Frank Ebersole:

 

CONVERSATION WITH A DEAD PHILOSOPHER

When I was dead
one day I met
a visiting philosopher.
I found him walking on the curb
at a busy street
looking into the gutter.
We stood and talked--
and he told me right off
that he was not the one who once
talked so long with Emily Dickinson;
and most certainly
he was not the one who died for truth.
He was killed by a car
while in the street
looking for french-fries
and other greasy bits thrown by people
who ate while they were driving.
   For this was a crow who was talking here,
a philosopher crow,
and I had never even heard
of such a thing before;
twenty inches long or so
from beak tip to tail's end,
and entirely black.
   Well, I said, if you did not die for truth,
you must have lived for it:
you surely searched the world for truth
while you were at your occupation.
   No such thing as that, he said.
When I was young I looked a while for truth,
but soon I learned to look for bugs
and tasty things along the curb.
   That's the sort of thing you did
because you are a crow.
I meant to ask what had you done
in being a philosopher.
Did you stand for something
in that work?
   Oh yes, I found that I could
show a thing that needed showing
by just appearing as myself, a crow.
A good way to teach the world, I found,
was just to be myself--
to be, that is, a plain philosophizing crow.
It made the human people stop
and wonder what to think,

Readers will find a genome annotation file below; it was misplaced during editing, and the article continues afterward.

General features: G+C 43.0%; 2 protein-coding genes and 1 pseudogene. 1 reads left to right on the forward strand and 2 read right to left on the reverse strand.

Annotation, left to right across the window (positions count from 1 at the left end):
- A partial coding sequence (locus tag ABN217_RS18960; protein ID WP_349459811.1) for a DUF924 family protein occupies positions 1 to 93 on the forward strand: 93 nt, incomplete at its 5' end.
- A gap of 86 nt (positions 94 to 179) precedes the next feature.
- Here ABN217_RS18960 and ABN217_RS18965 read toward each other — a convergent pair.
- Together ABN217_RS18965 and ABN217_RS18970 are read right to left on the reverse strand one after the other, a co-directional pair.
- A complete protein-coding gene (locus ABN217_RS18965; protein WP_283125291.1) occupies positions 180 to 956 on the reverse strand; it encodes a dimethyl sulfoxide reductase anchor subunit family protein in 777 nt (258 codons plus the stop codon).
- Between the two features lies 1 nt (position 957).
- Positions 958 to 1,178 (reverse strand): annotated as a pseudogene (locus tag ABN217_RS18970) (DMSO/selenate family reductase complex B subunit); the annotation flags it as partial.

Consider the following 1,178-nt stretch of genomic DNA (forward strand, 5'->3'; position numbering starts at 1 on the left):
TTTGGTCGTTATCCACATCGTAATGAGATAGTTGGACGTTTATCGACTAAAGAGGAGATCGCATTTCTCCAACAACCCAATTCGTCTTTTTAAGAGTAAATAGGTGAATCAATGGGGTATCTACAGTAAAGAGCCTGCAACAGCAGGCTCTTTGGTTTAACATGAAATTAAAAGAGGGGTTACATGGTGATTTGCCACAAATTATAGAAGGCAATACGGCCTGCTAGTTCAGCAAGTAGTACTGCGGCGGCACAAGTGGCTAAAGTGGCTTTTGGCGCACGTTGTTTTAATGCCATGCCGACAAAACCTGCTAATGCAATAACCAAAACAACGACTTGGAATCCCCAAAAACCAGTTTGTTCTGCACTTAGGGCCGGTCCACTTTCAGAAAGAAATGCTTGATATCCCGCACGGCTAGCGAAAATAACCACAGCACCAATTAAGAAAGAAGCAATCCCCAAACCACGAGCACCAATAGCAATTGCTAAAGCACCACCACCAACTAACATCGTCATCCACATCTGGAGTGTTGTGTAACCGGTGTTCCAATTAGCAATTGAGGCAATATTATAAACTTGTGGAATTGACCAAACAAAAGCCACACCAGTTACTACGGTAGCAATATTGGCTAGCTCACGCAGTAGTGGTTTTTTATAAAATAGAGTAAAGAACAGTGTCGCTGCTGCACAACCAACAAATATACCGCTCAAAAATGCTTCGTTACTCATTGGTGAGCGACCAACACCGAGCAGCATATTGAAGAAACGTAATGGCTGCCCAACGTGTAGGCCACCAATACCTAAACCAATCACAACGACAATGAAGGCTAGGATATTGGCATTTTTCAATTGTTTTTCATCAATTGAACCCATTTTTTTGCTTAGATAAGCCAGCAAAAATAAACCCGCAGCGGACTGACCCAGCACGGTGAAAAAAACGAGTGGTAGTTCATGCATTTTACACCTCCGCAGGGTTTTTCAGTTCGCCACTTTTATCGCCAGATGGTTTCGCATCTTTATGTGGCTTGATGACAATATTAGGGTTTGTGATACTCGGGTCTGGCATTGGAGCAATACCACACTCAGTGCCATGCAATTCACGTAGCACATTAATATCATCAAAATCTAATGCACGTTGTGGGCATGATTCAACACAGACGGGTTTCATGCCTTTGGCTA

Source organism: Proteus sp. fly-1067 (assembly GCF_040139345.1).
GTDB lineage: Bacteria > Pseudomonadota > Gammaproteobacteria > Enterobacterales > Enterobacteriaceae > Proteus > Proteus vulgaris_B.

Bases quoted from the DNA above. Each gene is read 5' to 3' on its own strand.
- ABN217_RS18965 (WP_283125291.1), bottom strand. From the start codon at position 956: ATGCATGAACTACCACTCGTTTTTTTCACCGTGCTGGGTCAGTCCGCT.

wonder
could they understand
a thing I said to them.
   People know that crows can talk
as they know that parrots, too,
can talk.
When people hear me then
they wonder
do I talk the way a parrot does.
Is my talk no more than
polly-want-a-cracker?
   Or do I talk
the way a crow says "caw" sometimes.
Just to make
a raucous noise?
   Or is it that I say my say
the way the clock says
half past two?
The clock can't tell you what it says
the way a human tells you.
Maybe I am just a mess of gears and wheels,
and everything I say
is just like
half past two--
where I can't tell you
what I say at all.
   People stopped and puzzled when I talked,
wondered what to make of
anything I said.
And if I made them ask themselves
What of heads or tails to make
of a philosopher's talking,
that was a good thing I did,
I would say.
Yes, I would say that.
   Then he flew away,
calling "caw-caw."

From: Frank Ebersole: Many Times a Year (Acheron Press, 1983);
slightly revised by the author in 2003.

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Frank Ebersole: "What Killed Ordinary Language Philosophy?"

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